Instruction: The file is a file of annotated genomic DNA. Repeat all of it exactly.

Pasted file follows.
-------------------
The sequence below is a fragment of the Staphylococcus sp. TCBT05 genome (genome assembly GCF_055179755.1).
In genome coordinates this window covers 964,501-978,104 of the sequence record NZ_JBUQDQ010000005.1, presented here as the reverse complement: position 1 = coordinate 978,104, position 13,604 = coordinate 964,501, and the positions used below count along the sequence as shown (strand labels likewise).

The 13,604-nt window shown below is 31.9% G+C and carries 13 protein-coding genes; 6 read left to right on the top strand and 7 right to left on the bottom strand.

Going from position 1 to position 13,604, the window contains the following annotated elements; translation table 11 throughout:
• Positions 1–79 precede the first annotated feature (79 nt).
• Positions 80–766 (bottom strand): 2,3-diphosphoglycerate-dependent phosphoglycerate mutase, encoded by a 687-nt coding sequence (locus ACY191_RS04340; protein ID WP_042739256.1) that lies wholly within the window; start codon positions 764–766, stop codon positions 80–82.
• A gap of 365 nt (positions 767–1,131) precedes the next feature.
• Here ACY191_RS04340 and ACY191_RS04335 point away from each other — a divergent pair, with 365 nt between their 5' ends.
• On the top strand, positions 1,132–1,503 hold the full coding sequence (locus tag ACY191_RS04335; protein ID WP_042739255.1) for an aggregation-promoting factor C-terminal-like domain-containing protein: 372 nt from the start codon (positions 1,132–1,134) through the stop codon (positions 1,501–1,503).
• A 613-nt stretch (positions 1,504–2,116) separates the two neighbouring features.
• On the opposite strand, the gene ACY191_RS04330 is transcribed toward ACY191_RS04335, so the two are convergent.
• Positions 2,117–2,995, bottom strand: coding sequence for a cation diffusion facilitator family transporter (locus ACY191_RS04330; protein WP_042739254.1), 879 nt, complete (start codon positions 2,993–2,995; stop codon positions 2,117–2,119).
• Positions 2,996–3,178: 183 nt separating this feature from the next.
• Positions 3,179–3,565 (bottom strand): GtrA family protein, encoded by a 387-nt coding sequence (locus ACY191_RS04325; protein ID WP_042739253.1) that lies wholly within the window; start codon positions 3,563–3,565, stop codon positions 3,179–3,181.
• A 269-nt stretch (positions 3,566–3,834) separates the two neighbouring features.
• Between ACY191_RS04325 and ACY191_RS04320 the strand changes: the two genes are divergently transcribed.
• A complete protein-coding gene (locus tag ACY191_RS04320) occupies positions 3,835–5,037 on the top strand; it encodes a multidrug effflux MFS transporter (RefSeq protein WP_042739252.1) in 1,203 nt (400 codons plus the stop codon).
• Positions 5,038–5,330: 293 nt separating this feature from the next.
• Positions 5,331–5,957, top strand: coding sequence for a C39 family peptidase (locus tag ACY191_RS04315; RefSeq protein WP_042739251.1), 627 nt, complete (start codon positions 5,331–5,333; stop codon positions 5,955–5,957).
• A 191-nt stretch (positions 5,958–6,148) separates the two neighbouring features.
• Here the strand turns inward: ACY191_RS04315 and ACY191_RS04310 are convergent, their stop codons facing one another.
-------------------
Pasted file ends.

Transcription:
The sequence below is a fragment of the Staphylococcus sp. TCBT05 genome (genome assembly GCF_055179755.1).
In genome coordinates this window covers 964,501-978,104 of the sequence record NZ_JBUQDQ010000005.1, presented here as the reverse complement: position 1 = coordinate 978,104, position 13,604 = coordinate 964,501, and the positions used below count along the sequence as shown (strand labels likewise).

The 13,604-nt window shown below is 31.9% G+C and carries 13 protein-coding genes; 6 read left to right on the top strand and 7 right to left on the bottom strand.

Going from position 1 to position 13,604, the window contains the following annotated elements; translation table 11 throughout:
• Positions 1–79 precede the first annotated feature (79 nt).
• Positions 80–766 (bottom strand): 2,3-diphosphoglycerate-dependent phosphoglycerate mutase, encoded by a 687-nt coding sequence (locus ACY191_RS04340; protein ID WP_042739256.1) that lies wholly within the window; start codon positions 764–766, stop codon positions 80–82.
• A gap of 365 nt (positions 767–1,131) precedes the next feature.
• Here ACY191_RS04340 and ACY191_RS04335 point away from each other — a divergent pair, with 365 nt between their 5' ends.
• On the top strand, positions 1,132–1,503 hold the full coding sequence (locus tag ACY191_RS04335; protein ID WP_042739255.1) for an aggregation-promoting factor C-terminal-like domain-containing protein: 372 nt from the start codon (positions 1,132–1,134) through the stop codon (positions 1,501–1,503).
• A 613-nt stretch (positions 1,504–2,116) separates the two neighbouring features.
• On the opposite strand, the gene ACY191_RS04330 is transcribed toward ACY191_RS04335, so the two are convergent.
• Positions 2,117–2,995, bottom strand: coding sequence for a cation diffusion facilitator family transporter (locus ACY191_RS04330; protein WP_042739254.1), 879 nt, complete (start codon positions 2,993–2,995; stop codon positions 2,117–2,119).
• Positions 2,996–3,178: 183 nt separating this feature from the next.
• Positions 3,179–3,565 (bottom strand): GtrA family protein, encoded by a 387-nt coding sequence (locus ACY191_RS04325; protein ID WP_042739253.1) that lies wholly within the window; start codon positions 3,563–3,565, stop codon positions 3,179–3,181.
• A 269-nt stretch (positions 3,566–3,834) separates the two neighbouring features.
• Between ACY191_RS04325 and ACY191_RS04320 the strand changes: the two genes are divergently transcribed.
• A complete protein-coding gene (locus tag ACY191_RS04320) occupies positions 3,835–5,037 on the top strand; it encodes a multidrug effflux MFS transporter (RefSeq protein WP_042739252.1) in 1,203 nt (400 codons plus the stop codon).
• Positions 5,038–5,330: 293 nt separating this feature from the next.
• Positions 5,331–5,957, top strand: coding sequence for a C39 family peptidase (locus tag ACY191_RS04315; RefSeq protein WP_042739251.1), 627 nt, complete (start codon positions 5,331–5,333; stop codon positions 5,955–5,957).
• A 191-nt stretch (positions 5,958–6,148) separates the two neighbouring features.
• Here the strand turns inward: ACY191_RS04315 and ACY191_RS04310 are convergent, their stop codons facing one another.